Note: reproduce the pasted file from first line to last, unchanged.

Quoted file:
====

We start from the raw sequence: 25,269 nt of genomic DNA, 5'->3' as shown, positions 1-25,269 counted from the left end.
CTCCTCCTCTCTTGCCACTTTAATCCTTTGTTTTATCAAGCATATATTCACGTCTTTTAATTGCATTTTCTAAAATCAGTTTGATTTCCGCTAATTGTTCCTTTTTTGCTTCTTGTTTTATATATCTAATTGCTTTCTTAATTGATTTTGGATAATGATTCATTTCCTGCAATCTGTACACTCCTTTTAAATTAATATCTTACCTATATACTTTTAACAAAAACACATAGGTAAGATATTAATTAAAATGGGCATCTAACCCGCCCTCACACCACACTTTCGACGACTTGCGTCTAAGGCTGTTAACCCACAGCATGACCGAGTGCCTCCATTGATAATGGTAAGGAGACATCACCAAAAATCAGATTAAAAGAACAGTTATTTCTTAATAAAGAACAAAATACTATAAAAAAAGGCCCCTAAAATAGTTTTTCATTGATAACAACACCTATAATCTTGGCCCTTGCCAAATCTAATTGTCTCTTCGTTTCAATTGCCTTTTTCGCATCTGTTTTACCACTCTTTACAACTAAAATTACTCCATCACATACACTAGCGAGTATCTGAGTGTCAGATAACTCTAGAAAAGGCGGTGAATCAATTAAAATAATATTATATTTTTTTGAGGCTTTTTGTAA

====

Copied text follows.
We start from the raw sequence: 25,269 nt of genomic DNA, 5'->3' as shown, positions 1-25,269 counted from the left end.
CTCCTCCTCTCTTGCCACTTTAATCCTTTGTTTTATCAAGCATATATTCACGTCTTTTAATTGCATTTTCTAAAATCAGTTTGATTTCCGCTAATTGTTCCTTTTTTGCTTCTTGTTTTATATATCTAATTGCTTTCTTAATTGATTTTGGATAATGATTCATTTCCTGCAATCTGTACACTCCTTTTAAATTAATATCTTACCTATATACTTTTAACAAAAACACATAGGTAAGATATTAATTAAAATGGGCATCTAACCCGCCCTCACACCACACTTTCGACGACTTGCGTCTAAGGCTGTTAACCCACAGCATGACCGAGTGCCTCCATTGATAATGGTAAGGAGACATCACCAAAAATCAGATTAAAAGAACAGTTATTTCTTAATAAAGAACAAAATACTATAAAAAAAGGCCCCTAAAATAGTTTTTCATTGATAACAACACCTATAATCTTGGCCCTTGCCAAATCTAATTGTCTCTTCGTTTCAATTGCCTTTTTCGCATCTGTTTTACCACTCTTTACAACTAAAATTACTCCATCACATACACTAGCGAGTATCTGAGTGTCAGATAACTCTAGAAAAGGCGGTGAATCAATTAAAATAATATTATATTTTTTTGAGGCTTTTTGTAA